Of course that didn’t stop other researchers from looking for a way of slowing the process down. While many have espoused the ingestion of compounds known to halt the production of cell damaging free radicals, others think that telomerase, an enzyme that mends the protective covering on cells could be the answer. The problem is that to date no studies have yet proven that either of these concepts has been able to significantly increase the lifespan of mammals.
However, a series of experiments with mice began in 1986 by Roy Walford and Richard Weindruch reported that by restricting their diet by 30 percent that mice could live up to twice as long as those fed a normal diet. Before you start pulling in your belt and breaking out your Adkins Diet Plan, let me also point out that the same experiment was performed with rhesus monkeys begun in 1987 by the National Institute on Aging, which while reporting health benefits did not demonstrate increased lifespan.
What immortality in essence boils down to is correcting the built-in genetic copy error while preventing immortal cells from replicating uncontrollably into cancer. When you consider that until recently such things as gene splicing and gene therapy were the stuff of science fiction then it’s entirely possible that eventually it might be possible to program our genes to turn off the self-destruct mechanism. If that doesn’t work there are other paths to immortality.
Take entrepreneur and author Ray Kurzweil for instance.
Described as “the restless genius” by The Wall Street Journal, and “the ultimate thinking machine” by Forbes. Inc. magazine which ranked him #8 among entrepreneurs in the United States, calling him the “rightful heir to Thomas Edison.” Ray was the principal inventor of the first CCD flatbed scanner, the first omni-font optical character recognition, the first print-to-speech reading machine for the blind, the first text-to-speech synthesizer, the first music synthesizer capable of recreating the grand piano and other orchestral instruments, and the first commercially marketed large-vocabulary speech recognition. Ray is the recipient of the $500,000 MIT-Lemelson Prize, the world’s largest for innovation. In 1999, he received the National Medal of Technology, the nation’s highest honor in technology, from President Clinton in a White House ceremony. And in 2002, he was inducted into the National Inventor’s Hall of Fame, established by the U.S. Patent Office.
Among other claims, Ray has also postulated that by 2045, an event known as "the singularity" will occur, allowing humans to fully integrate their psyches with machines. Were that to happen, all any of us who could afford it would have to do to cheat death would be to upload what we call our personality into that of a robot and voila, instant immortality.
So enamored with this concept was he that Russian billionaire Dmitry Itskov has already begun construction of a robotic replica of himself so that once the technology of mind transfer has been worked out he can be the first billionaire on the block to merge with a machine. Since he is currently 32 years old this will make him only 55 years old in 2045, which gives him a certain amount of wiggle room should the technology take a bit longer to become a reality.
What Happens if We Get it Right?
Just like the Wright Brothers being the first to fly with wings, or Neil Armstrong standing on the surface of the Moon, if mankind puts its mind to a problem then there is a high probability that we can solve most any problem. The real problem as I see it isn’t a matter of technology. The problem is more about practicality. In other words, what happens if we get it right?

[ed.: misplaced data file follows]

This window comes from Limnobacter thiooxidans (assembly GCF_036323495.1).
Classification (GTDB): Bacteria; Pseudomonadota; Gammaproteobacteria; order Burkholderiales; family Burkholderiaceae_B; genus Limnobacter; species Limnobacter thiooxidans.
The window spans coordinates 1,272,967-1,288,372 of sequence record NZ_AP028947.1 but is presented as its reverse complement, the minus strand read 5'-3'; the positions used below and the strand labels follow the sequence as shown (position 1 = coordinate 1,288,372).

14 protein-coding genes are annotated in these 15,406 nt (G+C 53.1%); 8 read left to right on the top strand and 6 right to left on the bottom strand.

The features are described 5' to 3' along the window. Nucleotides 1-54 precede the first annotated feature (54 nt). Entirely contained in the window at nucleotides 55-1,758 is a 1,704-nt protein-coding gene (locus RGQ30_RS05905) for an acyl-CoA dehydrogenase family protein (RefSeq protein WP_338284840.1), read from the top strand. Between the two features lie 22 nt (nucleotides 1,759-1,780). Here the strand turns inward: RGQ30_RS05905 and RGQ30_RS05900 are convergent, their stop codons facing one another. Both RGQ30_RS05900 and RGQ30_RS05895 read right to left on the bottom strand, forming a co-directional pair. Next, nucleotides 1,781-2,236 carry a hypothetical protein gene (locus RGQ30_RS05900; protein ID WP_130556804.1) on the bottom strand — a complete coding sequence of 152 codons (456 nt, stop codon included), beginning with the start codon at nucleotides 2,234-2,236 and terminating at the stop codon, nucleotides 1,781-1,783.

Think about the ramifications of immortality. Currently there are more than 7 billion people living on planet Earth. Even taking into consideration such things as accidental death and homicide, if we all woke up tomorrow morning with the realization that we would never die, how long would it be before we all starved to death? Considering that it currently takes our global population of mere mortals less than 40 years on average to double, this would ensure the fact that within a generation or two we would all face starvation since I don’t know of any technology that would enable us to keep 20 billion people fed and we haven’t yet invented starships capable of interstellar travel.
Of course, like most other technologies, it will in all likelihood take a number of years for the benefits of immortality to reach the masses. In which case, this means that only the wealthy will be able to afford such a luxury. This could also prove problematic since this would enable the super-rich to consolidate their power which is usually the way in which most revolutions have been fomented since human civilization began.
Even for those in possession of immortality, it could prove more of a curse than a gift. A number of fictional works have been penned over the years about the perils associated with eternal life. In the Picture of Dorian Gray, the main character barters his soul for eternal youth only to pay the price in depravity and despair down the road as everyone around him ages and dies.
As usual with human knowledge, wisdom in many cases takes a back seat. If the Wright Brothers had foreseen what would become of their invention, where forty short years later entire cities were being carpet bombed and millions of civilians killed, would they have stuck to building bicycles? Who knows, but for what it’s worth if it came down to a choice between curing death or taxes, I for one would rather see all of us a little richer rather than a whole lot older.
Carl Weiss is president of WSquared media Group, a digital media agency in Jacksonville, Florida. He is also co-host of Working the Web to Win which can be heard on Blog Talk Radio every Tuesday at 4 pm Eastern and seen on YouTube.